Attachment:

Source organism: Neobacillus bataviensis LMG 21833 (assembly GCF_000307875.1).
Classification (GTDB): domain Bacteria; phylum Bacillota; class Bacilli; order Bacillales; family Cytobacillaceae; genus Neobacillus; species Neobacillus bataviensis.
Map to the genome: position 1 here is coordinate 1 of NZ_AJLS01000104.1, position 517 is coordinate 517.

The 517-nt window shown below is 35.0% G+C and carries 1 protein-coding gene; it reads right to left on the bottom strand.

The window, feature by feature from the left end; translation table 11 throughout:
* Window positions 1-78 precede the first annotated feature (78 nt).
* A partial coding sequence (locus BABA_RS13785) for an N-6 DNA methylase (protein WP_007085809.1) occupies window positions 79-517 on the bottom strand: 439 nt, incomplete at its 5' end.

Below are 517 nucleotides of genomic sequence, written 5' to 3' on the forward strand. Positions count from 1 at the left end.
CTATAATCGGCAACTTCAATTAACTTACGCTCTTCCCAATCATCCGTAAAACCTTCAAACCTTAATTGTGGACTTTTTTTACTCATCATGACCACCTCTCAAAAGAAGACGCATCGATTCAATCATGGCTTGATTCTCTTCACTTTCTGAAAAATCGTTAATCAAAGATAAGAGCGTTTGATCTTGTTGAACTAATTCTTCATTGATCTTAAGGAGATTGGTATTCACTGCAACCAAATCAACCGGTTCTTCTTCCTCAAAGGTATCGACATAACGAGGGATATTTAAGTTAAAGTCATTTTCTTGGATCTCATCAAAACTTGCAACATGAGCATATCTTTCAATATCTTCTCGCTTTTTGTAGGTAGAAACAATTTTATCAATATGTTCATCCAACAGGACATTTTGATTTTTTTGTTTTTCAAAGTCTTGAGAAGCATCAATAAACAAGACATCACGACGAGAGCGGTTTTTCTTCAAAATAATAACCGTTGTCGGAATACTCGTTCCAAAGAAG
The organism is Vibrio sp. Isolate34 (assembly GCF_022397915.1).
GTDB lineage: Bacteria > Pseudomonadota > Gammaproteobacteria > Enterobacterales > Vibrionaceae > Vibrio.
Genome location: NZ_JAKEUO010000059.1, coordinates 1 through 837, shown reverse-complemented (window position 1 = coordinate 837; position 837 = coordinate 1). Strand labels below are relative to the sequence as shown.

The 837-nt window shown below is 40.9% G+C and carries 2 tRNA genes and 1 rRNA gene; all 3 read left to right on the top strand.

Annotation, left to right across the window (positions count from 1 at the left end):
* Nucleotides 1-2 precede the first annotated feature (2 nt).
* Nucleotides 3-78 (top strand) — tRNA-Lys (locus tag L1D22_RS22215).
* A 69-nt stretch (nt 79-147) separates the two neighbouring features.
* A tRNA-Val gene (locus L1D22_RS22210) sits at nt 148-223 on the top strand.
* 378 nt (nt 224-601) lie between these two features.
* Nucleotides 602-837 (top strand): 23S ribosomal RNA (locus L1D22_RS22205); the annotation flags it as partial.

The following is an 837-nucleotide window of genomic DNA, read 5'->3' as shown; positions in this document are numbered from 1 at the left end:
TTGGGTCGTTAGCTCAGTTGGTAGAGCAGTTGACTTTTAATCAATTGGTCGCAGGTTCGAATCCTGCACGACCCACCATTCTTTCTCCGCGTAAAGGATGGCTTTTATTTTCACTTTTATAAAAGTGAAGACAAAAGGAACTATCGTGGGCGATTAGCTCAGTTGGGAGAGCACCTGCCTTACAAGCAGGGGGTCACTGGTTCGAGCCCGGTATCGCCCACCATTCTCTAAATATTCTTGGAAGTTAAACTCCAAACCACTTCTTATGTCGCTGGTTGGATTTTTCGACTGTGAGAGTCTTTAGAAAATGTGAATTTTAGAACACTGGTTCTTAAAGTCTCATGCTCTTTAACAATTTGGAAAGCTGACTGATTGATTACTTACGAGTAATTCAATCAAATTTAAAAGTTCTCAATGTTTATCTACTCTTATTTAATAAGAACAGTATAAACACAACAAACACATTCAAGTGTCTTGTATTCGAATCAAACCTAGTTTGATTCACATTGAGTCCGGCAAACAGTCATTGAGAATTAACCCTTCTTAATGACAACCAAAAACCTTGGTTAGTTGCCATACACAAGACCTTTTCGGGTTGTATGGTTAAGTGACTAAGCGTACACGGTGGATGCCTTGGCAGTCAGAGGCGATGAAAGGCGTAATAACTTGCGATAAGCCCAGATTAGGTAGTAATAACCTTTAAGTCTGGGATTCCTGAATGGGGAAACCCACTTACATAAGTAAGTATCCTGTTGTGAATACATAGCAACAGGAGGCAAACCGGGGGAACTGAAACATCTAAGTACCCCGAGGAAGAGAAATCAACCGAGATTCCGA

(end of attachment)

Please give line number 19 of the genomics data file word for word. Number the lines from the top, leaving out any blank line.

* 378 nt (nt 224-601) lie between these two features.